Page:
The campus has changed significantly for the better since my time there, with the most dramatic changes being the residential area, aka the "South 40". What used to be a collection of boring 60s and 70s-style cement buildings has turned into a terraced landscape of classic brick buildings and winding pathways. Gone are the ugly skyscrapers (and firetraps) and one-by-one they are taking down the older dormitories and replacing them with buildings much more in step with the architecture of the campus. Some things never change though, making our visit an exciting blend of revisiting old familiar spaces and discovering new aspects of this beautiful university. Thankfully, student groups still paint the underpass with event advertisements - losing that would have been a hard pill to swallow.

Thurtene Underpass

Our reason for coming this weekend went beyond just attending the carnival - the faculty advisor for Thurtene, Coach Jim Burmeister, is stepping down from his role after serving in that capacity for 35 years. I swear he hasn't aged a day since serving as our advisor in 1989, and members from his 1st years back in the 70s affirmed that their view was consistent with mine.

Chris and Coach

We had a spectacular turnout from our year, with seven members making the trip from all corners of the US (Florida, Texas, North Carolina, Oregon, and St. Louis). There's something special about a group charged with a single monumental task each year (putting on a carnival to raise funds for a children's charity) that maintains a level of continuity that far surpasses most institutions we encounter in our lives. While the names change every year (as does the makeup of the organization - it went from all men to co-ed in 1992), the traditions stay the same largely due to the adept guidance of an individual like Coach.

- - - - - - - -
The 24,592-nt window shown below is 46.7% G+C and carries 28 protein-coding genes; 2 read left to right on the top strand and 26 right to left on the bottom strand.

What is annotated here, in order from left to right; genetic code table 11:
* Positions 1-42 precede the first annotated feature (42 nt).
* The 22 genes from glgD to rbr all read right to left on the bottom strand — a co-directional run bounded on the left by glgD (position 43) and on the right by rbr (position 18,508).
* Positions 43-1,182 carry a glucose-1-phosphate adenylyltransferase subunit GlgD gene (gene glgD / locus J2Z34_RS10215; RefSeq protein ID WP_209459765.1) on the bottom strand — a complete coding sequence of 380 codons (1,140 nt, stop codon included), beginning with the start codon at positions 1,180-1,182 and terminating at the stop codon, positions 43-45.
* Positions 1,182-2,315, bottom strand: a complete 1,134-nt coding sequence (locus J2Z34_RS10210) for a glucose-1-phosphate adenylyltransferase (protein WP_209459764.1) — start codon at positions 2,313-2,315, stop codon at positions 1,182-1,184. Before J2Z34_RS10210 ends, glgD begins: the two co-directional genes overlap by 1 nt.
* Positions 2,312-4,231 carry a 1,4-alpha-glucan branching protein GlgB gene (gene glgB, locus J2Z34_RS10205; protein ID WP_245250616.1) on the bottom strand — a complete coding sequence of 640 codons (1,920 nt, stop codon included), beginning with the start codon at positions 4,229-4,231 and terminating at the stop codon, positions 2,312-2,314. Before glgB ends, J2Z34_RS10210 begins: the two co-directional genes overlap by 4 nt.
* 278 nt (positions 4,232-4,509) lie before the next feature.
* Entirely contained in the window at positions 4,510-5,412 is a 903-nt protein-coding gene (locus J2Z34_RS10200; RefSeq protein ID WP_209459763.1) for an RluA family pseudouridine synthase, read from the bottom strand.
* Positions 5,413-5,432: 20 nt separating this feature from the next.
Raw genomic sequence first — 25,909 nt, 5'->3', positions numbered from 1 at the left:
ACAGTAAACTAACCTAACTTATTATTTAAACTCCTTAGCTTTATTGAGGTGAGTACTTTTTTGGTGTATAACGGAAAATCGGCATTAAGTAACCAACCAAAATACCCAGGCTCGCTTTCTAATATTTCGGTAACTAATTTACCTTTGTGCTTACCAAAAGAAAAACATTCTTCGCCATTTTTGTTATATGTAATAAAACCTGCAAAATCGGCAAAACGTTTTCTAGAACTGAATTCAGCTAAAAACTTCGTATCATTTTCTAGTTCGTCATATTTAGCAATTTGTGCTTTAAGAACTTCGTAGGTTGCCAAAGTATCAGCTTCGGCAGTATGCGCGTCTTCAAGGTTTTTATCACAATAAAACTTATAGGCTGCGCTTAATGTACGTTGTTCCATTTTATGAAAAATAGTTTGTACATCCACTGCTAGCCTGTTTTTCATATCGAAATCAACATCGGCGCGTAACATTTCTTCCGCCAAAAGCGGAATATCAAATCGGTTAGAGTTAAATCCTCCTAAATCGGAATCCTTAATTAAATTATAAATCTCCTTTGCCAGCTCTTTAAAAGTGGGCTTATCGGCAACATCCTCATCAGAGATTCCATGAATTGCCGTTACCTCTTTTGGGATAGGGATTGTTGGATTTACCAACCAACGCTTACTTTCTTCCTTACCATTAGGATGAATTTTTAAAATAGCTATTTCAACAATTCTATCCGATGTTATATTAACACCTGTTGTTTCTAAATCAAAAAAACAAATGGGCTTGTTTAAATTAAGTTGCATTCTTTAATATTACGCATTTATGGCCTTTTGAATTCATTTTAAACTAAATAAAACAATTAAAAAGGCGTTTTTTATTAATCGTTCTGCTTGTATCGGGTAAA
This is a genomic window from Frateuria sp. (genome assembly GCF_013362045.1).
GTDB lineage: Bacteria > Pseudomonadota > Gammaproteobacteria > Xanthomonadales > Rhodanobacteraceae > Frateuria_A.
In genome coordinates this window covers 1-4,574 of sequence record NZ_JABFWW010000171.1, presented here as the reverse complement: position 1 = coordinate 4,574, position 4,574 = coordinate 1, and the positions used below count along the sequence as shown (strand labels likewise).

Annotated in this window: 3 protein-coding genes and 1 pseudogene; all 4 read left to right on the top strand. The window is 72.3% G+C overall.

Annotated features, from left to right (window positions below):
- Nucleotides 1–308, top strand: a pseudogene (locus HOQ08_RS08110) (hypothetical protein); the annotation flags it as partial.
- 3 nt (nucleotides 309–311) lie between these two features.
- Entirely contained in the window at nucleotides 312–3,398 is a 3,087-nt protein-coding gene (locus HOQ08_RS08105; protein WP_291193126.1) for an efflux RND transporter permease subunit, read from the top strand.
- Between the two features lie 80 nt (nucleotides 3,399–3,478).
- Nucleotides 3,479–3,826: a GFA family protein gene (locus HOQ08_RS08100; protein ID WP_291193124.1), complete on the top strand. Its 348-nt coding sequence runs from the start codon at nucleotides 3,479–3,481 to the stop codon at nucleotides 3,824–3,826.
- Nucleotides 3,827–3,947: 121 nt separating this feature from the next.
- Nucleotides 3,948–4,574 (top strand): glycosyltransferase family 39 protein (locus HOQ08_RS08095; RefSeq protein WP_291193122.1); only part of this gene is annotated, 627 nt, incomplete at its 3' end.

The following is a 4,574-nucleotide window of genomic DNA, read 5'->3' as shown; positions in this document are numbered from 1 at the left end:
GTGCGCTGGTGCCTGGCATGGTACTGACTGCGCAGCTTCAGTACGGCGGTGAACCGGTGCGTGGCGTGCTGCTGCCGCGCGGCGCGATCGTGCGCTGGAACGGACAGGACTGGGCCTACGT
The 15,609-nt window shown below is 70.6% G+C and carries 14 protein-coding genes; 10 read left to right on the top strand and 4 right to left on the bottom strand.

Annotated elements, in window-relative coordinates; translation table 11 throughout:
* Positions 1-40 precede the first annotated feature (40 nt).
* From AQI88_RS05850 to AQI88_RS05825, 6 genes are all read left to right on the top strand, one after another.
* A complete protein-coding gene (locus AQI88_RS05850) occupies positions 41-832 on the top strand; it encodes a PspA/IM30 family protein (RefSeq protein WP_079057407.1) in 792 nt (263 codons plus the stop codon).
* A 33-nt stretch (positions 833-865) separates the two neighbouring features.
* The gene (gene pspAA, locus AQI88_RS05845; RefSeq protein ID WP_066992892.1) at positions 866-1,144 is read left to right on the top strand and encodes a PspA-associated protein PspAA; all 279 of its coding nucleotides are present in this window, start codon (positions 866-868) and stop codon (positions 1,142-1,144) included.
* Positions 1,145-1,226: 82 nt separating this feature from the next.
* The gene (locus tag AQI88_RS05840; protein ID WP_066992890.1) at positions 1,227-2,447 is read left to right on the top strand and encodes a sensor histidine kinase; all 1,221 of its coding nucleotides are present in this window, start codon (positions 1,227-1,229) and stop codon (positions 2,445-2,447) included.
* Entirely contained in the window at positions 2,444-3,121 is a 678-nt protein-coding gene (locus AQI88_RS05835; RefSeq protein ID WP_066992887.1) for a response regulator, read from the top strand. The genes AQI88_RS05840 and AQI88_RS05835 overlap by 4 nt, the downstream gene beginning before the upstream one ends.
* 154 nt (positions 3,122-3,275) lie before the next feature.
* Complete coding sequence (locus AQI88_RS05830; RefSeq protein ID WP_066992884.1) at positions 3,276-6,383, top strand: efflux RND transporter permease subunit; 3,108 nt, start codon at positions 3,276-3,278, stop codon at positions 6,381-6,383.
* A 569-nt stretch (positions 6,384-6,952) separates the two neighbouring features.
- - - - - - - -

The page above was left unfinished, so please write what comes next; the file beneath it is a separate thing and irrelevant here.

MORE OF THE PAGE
Thurtene 1989 with Coach

Thanks Coach for your loyalty and dedication to Thurtene these past 35 years. Thanks to my fellow Thurtene 1989 for creating and sharing one of my most memorable college experiences. Finally, thanks to those current and future members of Thurtene that will carry the tradition forward.

Madge Gardiner - Rest in Peace

My (other, last) grandmother passed away this week.

Madge Meredith Gardiner, 97, of Morristown Manor in Morristown, Ind., formerly of Carmel, Ind., and Shelbyville, Ind., died Wednesday, April 5, 2006.

Born Feb. 14, 1909, in Chanute, Kan., she was the daughter of E.T. and Mabel Alice Robertson Blackwood. On June 2, 1934, she married George Gardiner. He preceded her in death.

Mrs. Gardiner taught first grade at Perkins Elementary School for 21 years.

She was a graduate of Parsons College in Fairfield and did graduate work at Drake University, Northeast Missouri State College and Western Illinois University. She was a member of DAR, a charter member of Abidah Circle of King's Daughters, Alpha Kappa and a longtime member of Grace United Methodist Church in Burlington.

Survivors include one daughter, Lynne Brooks of Shelbyville; two sons, Larry Gardiner of Lincoln, Calif., and Don Gardiner of Bloomington, Ind.; eight grandchildren; and six great-grandchildren.

Besides her husband, she was preceded in death by her parents, one sister and one brother.

Her body has been donated to the Indiana School of Medicine.

A memorial service for Mrs. Gardiner will be at Grace United Methodist Church on Saturday, Aug. 5.

A memorial has been established for Grace United Methodist Church.

The Hawk Eye Newspaper.